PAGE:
The Ten Best Things to Look for in the Summer Sky
Summer’s here, which means the days are long, but the nights are short. Good for barbecues but not for astronomy! Why not turn your bar-b-que into a star-b-que and wow your guests with some summer constellations in addition to your prowess with the grill? This top ten list of summer constellations, clusters, and stars is sure to be a stellar success with young and old alike.
Unlocking the Keystone Cluster
Let’s start with an object that’s almost certainly on every amateur astronomer’s top ten list of summer constellations: the Keystone Cluster in the Hercules constellation. Conveniently located between Eta and Zeta Herculis, this globular cluster lies an estimated 26,000 lightyears away, and appears on the very edge of naked eye visibility. That being said, while you should have no problem catching a glimpse of it with binoculars, the cluster comes alive through a telescope.
A small scope at only 100x will make it seem as though a drop of starry paint has fallen upon the sky. Keep looking and you’ll soon see chains of stars snaking out from the cluster’s center. What do you see?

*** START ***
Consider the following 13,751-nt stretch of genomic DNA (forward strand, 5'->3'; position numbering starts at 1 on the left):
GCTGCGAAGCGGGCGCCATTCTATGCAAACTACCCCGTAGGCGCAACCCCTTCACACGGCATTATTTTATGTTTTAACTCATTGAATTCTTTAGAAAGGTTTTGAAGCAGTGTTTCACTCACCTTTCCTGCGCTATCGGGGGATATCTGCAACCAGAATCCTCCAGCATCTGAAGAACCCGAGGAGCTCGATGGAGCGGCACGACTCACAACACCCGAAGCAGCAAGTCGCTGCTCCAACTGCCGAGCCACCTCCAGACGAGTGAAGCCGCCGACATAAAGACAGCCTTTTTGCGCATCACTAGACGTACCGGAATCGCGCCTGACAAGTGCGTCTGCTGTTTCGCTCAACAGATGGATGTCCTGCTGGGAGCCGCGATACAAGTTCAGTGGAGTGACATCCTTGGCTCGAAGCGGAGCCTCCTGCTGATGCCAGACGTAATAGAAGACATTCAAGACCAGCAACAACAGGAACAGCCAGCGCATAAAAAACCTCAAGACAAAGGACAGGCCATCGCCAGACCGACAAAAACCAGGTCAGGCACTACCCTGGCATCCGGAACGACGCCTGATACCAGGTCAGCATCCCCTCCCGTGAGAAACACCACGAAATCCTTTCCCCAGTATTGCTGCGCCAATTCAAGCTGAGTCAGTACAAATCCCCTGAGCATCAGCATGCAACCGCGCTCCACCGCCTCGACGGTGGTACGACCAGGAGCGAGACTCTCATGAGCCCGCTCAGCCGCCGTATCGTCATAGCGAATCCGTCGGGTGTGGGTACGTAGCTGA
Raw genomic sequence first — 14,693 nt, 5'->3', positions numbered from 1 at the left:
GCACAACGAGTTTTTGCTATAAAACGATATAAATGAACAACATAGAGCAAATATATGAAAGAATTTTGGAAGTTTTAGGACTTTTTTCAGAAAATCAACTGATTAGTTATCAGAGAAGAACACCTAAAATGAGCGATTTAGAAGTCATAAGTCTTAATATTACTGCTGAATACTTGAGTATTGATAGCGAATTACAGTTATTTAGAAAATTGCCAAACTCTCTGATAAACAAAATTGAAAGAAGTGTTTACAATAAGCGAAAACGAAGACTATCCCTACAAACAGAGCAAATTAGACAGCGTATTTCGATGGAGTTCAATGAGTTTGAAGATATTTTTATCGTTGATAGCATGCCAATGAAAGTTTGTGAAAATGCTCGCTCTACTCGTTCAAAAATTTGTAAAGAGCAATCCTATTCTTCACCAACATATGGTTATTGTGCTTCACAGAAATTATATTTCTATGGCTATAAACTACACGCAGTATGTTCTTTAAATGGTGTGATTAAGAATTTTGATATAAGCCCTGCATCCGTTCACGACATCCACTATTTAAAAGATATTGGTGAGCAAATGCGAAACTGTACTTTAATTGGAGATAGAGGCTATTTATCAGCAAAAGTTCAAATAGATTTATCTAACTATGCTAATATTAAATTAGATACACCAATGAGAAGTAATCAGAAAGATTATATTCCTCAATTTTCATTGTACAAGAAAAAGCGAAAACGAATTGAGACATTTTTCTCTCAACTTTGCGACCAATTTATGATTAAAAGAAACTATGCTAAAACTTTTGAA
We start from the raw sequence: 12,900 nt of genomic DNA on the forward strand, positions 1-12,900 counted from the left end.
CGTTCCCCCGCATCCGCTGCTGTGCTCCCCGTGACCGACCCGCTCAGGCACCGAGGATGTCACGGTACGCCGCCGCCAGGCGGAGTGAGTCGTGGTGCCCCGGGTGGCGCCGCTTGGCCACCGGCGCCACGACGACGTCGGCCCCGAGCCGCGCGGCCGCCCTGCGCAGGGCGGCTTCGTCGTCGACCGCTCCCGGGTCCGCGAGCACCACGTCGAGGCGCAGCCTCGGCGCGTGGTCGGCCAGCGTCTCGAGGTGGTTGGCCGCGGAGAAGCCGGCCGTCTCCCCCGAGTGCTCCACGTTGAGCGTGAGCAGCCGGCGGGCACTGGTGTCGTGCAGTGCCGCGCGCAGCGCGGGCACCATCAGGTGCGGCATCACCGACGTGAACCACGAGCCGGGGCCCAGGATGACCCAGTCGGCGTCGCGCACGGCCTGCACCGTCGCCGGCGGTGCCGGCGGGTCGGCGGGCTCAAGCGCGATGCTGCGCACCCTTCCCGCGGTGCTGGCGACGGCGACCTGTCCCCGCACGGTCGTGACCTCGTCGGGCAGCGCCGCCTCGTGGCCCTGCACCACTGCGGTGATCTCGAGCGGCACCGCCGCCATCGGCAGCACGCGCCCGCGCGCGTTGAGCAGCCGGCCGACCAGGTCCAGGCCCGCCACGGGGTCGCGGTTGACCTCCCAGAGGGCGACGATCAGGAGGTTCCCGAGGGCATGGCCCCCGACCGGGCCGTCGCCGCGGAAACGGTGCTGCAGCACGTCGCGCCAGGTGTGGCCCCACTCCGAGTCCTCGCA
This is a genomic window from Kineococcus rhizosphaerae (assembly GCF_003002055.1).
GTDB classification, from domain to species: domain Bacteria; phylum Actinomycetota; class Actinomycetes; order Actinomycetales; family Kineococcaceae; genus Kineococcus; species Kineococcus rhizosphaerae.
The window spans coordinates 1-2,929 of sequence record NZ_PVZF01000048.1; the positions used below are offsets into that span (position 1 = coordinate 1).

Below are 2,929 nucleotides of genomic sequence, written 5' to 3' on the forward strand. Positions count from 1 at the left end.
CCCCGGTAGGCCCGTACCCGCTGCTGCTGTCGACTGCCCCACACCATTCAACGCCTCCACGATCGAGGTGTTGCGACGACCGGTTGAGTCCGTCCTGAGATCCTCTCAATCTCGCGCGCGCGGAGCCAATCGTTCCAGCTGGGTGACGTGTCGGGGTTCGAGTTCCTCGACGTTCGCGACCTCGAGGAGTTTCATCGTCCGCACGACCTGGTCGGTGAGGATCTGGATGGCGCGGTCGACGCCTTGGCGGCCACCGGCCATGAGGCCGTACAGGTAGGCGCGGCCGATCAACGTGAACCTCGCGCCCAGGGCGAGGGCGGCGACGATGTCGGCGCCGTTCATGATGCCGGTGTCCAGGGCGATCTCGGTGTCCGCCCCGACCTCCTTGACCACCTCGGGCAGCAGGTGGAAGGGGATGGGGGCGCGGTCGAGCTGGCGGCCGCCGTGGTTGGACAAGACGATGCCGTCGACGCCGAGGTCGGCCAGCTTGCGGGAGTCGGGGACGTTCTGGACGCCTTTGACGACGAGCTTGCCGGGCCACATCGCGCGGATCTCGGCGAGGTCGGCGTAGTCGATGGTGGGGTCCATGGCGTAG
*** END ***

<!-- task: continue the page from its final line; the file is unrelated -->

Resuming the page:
Lyra Strikes a Chord
Moving eastward, we come to the small summer constellation of Lyra, the Lyre. Its brightest star, Vega, is almost impossible to miss and can be easily seen glinting in the summer skies. Close to this brilliant beacon is another easy target for astronomers of all levels - Epsilon Lyrae, the famous “double double” star.
If you’re looking for another naked eye challenge like the Keystone Cluster, the Double Double might just be the ticket. The vast majority of us will only see a single star, but those with good skies and exceptional eyes might just be able to split the star in two.
If you’re not one of the lucky ones, there’s no need to worry. Binoculars will easily show the two brightest components of this multiple star system. Both appear white and of almost equal brightness, but a telescope will reveal the double’s ultimate secret: each star is itself made up of two white stars of equal brightness.